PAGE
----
1. Spring
Spring training starts in January.  Drills and endurance excersises include hauling 20 boxwoods across town in the rain, hand-spreading compost over the entire lawn, and wrestling matches with forsythia.

2. Summer
Gardening? Gardens are for croquet and laying on the grass with the dogs and picking mint for iced tea and gathering bouquets for every room of the house.

3. Fall
Fall is here when you don't want to walk barefoot outside anymore. And you get that self-satisfied feeling when you admire your cupboards stacked high with canned fruits and pickled things and imagine all the Christmas gifts you won't have to worry about later.

4. Winter
Winter is for reading seed catalogs in the bath tub. And sharpening your tools. 

The best antidote for that is harvest time. There is something so romantic and heart-warming about storing things for the Winter ahead. My Mom just gave me some raspberry freezer jam and I can't stop thinking about how amazing it's going to taste on a cold February morning. And she also made some blackberry lemon jam which failed to set up so I am looking forward to using it as a cordial and making fancy cocktails with it during the holidays.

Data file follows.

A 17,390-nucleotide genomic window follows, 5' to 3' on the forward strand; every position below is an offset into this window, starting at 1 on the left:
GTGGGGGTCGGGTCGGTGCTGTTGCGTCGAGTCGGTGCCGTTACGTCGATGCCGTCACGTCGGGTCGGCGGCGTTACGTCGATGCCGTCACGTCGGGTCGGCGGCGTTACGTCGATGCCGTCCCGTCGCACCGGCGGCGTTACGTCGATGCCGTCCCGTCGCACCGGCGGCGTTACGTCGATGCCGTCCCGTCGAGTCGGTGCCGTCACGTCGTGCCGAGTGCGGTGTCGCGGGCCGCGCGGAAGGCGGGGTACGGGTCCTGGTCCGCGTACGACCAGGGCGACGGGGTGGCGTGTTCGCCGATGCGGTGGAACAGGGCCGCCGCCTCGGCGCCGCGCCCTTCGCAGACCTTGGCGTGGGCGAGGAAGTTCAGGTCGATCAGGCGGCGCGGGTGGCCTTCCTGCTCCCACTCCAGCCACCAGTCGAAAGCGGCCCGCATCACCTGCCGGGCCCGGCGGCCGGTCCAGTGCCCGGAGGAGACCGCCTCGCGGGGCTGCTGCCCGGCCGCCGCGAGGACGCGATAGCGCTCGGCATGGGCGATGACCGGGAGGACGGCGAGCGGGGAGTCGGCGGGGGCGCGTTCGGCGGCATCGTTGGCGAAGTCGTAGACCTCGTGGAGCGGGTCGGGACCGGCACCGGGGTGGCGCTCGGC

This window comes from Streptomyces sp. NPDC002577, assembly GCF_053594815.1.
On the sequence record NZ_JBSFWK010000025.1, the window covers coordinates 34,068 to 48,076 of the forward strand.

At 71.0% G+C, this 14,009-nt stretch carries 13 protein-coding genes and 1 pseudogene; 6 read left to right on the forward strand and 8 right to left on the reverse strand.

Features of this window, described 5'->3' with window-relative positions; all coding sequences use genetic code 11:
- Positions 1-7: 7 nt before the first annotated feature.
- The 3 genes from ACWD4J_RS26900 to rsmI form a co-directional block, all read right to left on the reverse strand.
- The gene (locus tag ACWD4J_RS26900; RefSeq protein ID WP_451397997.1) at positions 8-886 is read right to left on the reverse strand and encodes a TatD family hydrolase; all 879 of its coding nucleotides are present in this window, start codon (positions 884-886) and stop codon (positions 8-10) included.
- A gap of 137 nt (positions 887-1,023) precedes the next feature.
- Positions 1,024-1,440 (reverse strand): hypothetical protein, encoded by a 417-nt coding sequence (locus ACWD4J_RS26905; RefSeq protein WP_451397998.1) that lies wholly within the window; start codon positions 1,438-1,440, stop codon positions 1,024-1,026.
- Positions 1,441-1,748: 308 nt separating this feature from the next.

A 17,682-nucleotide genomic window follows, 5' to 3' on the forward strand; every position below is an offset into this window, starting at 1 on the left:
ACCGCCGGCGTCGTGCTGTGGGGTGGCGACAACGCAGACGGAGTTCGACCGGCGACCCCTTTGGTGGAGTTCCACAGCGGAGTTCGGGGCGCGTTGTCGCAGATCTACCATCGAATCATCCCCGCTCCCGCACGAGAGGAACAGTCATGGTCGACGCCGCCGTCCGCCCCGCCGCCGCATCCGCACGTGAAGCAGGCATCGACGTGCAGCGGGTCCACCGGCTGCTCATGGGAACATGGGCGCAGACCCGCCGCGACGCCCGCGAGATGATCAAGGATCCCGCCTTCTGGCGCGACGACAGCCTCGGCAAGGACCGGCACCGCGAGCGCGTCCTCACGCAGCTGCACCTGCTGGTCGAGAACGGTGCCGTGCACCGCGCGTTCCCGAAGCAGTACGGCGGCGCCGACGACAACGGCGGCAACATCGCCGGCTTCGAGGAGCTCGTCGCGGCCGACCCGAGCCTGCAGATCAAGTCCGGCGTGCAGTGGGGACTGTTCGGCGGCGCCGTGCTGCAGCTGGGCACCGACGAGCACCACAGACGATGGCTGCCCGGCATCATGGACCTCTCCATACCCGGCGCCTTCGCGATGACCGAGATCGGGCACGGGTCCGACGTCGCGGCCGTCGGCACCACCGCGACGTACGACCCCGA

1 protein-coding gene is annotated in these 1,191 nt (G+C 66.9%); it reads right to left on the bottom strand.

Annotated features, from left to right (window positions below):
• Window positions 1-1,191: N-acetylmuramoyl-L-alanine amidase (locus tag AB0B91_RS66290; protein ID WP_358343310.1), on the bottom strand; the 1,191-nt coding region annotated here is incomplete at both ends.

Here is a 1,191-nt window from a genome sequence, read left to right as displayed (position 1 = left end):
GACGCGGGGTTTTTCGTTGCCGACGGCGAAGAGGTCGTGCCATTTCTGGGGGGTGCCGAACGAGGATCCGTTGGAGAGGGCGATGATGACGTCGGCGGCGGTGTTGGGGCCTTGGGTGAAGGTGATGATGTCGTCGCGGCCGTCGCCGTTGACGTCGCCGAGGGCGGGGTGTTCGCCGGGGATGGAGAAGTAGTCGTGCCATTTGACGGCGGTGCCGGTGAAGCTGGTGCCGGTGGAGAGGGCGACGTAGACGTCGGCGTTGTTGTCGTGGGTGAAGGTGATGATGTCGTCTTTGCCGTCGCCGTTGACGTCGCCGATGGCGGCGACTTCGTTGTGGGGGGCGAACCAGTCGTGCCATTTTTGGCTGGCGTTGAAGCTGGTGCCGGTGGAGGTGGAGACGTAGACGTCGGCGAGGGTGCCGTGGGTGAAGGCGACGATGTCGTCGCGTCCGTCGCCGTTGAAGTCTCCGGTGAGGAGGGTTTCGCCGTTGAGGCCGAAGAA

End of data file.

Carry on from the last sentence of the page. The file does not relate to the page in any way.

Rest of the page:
I'm new at this whole food-preservation thing and am eager to try new things but also trying to be smart about it so I have things I actually eat and not 20 jars of pickles. 

Any of you pros have any words of advice--what are your favorite things to store for Winter? Should I buy a freezer? I dehydrator? One of my goals at my community garden plot was to grow things I can store, especially canning tomatoes. Things are just beginning to ripen up and I am looking forward to my first year of canning tomatoes. Stay tuned for my report and taste test. 

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End of Season Sales for Garden Lovers

Friday, September 18, 2015

I get the biggest thrill out of getting a huge bargain. Come Spring I will be sipping some elderflower cordial on my Teak Deck Lounger, big grin on my face, and shaking my head at all the suckers who have to pay full price to join me. That doesn't have to be you...